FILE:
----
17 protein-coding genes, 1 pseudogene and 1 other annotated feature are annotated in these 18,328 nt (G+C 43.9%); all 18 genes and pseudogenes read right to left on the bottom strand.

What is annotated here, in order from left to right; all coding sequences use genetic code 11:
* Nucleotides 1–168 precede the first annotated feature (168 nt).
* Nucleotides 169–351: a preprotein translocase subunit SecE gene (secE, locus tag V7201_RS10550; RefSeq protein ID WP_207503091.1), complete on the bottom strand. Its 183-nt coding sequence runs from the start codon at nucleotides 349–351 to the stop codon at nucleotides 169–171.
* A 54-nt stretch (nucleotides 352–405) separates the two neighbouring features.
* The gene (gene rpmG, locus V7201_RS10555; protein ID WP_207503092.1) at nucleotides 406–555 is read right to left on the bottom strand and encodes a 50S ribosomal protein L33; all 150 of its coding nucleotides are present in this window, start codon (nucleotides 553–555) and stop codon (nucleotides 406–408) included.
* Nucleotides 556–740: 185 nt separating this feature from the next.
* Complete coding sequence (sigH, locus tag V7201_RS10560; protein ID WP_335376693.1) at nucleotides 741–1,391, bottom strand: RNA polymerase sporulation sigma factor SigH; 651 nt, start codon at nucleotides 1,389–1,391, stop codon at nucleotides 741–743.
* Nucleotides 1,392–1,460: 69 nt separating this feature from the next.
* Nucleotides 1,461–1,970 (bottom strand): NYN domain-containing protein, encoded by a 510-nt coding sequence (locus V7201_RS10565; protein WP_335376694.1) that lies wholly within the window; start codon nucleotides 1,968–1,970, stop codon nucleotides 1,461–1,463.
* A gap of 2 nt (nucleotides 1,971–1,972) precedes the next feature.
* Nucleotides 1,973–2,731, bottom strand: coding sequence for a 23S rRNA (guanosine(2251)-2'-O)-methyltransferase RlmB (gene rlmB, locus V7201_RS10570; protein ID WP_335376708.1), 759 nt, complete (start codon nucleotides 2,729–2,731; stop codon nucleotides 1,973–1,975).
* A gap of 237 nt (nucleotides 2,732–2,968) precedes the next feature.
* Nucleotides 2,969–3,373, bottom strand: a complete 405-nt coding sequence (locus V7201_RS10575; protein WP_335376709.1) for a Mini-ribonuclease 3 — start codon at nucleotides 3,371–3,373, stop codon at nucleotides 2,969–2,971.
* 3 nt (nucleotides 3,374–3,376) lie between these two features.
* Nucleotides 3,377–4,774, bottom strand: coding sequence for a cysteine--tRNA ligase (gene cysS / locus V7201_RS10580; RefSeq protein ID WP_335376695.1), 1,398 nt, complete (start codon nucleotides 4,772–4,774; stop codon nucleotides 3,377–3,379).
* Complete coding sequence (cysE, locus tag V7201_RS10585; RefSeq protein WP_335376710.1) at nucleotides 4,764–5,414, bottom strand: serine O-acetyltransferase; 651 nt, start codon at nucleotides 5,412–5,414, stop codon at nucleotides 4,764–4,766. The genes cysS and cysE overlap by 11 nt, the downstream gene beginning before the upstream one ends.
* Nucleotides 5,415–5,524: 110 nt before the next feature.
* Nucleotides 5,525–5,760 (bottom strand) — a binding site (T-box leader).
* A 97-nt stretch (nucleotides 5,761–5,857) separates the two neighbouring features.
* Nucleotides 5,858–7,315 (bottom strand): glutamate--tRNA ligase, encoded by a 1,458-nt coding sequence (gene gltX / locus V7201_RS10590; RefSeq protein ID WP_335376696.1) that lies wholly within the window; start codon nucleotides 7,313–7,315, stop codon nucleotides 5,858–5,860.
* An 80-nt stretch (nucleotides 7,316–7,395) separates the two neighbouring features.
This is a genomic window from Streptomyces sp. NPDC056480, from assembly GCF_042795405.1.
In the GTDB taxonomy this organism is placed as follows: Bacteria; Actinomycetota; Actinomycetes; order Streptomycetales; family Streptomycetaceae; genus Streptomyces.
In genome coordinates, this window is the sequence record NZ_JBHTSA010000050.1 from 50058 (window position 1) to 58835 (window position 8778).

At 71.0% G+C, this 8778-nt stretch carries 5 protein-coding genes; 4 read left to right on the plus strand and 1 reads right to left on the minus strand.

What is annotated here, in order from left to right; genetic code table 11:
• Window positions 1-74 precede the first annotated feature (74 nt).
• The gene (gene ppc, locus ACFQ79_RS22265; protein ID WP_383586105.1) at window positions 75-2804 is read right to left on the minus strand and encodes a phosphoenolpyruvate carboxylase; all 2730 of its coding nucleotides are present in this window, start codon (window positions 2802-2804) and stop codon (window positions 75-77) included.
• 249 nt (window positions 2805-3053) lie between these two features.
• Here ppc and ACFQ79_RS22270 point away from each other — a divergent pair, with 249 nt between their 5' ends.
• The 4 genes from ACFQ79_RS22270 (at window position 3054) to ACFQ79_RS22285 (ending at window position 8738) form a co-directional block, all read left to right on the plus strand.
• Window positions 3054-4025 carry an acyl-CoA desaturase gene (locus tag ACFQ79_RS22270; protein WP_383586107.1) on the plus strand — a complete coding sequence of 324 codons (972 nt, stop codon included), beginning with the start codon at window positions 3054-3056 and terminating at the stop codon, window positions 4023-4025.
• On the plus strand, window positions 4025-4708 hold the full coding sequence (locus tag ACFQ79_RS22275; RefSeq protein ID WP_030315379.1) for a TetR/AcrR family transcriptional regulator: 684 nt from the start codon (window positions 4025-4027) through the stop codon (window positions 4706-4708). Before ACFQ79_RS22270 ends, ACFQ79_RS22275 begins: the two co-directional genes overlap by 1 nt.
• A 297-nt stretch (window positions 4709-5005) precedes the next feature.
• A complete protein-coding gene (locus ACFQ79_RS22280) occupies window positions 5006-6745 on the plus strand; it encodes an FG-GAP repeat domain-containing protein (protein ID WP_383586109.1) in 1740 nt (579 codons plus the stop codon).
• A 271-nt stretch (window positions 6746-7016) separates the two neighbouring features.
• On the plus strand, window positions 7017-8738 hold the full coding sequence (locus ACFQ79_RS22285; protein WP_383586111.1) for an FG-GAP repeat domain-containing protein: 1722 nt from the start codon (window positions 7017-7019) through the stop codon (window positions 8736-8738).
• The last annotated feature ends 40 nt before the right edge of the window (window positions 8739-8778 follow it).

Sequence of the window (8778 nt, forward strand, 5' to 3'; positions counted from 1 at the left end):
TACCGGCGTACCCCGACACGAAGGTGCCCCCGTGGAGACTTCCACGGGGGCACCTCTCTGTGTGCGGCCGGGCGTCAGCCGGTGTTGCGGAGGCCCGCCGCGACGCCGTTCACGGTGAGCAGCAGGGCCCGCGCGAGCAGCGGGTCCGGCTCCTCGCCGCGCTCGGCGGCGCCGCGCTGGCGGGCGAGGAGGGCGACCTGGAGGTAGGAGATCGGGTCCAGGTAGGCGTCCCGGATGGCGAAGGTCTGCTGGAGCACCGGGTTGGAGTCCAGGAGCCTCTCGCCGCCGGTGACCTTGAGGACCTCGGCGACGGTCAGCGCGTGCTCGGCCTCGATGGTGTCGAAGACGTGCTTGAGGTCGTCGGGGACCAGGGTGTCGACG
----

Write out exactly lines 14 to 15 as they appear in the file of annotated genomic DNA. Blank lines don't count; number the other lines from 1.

* Nucleotides 2,969–3,373, bottom strand: a complete 405-nt coding sequence (locus V7201_RS10575; protein WP_335376709.1) for a Mini-ribonuclease 3 — start codon at nucleotides 3,371–3,373, stop codon at nucleotides 2,969–2,971.
* 3 nt (nucleotides 3,374–3,376) lie between these two features.